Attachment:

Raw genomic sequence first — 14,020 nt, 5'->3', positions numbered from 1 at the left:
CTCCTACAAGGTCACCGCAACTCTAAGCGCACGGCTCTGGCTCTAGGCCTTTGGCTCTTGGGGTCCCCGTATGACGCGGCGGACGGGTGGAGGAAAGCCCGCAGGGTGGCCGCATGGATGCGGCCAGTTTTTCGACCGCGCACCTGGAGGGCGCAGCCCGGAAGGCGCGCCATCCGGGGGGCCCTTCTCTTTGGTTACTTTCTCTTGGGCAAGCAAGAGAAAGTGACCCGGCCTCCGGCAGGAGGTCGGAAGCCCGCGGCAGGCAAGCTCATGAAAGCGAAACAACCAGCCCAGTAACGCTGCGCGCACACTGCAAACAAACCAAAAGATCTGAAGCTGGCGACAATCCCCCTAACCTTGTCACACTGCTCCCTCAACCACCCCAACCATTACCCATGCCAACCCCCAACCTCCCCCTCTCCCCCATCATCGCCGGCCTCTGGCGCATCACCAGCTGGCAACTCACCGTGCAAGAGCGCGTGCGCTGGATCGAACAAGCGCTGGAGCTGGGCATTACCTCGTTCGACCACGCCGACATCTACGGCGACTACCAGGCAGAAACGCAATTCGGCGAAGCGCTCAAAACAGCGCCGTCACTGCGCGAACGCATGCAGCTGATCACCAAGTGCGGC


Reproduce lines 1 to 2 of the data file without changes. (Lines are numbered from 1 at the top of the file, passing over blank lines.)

Raw genomic sequence first — 14,020 nt, 5'->3', positions numbered from 1 at the left:
CTCCTACAAGGTCACCGCAACTCTAAGCGCACGGCTCTGGCTCTAGGCCTTTGGCTCTTGGGGTCCCCGTATGACGCGGCGGACGGGTGGAGGAAAGCCCGCAGGGTGGCCGCATGGATGCGGCCAGTTTTTCGACCGCGCACCTGGAGGGCGCAGCCCGGAAGGCGCGCCATCCGGGGGGCCCTTCTCTTTGGTTACTTTCTCTTGGGCAAGCAAGAGAAAGTGACCCGGCCTCCGGCAGGAGGTCGGAAGCCCGCGGCAGGCAAGCTCATGAAAGCGAAACAACCAGCCCAGTAACGCTGCGCGCACACTGCAAACAAACCAAAAGATCTGAAGCTGGCGACAATCCCCCTAACCTTGTCACACTGCTCCCTCAACCACCCCAACCATTACCCATGCCAACCCCCAACCTCCCCCTCTCCCCCATCATCGCCGGCCTCTGGCGCATCACCAGCTGGCAACTCACCGTGCAAGAGCGCGTGCGCTGGATCGAACAAGCGCTGGAGCTGGGCATTACCTCGTTCGACCACGCCGACATCTACGGCGACTACCAGGCAGAAACGCAATTCGGCGAAGCGCTCAAAACAGCGCCGTCACTGCGCGAACGCATGCAGCTGATCACCAAGTGCGGC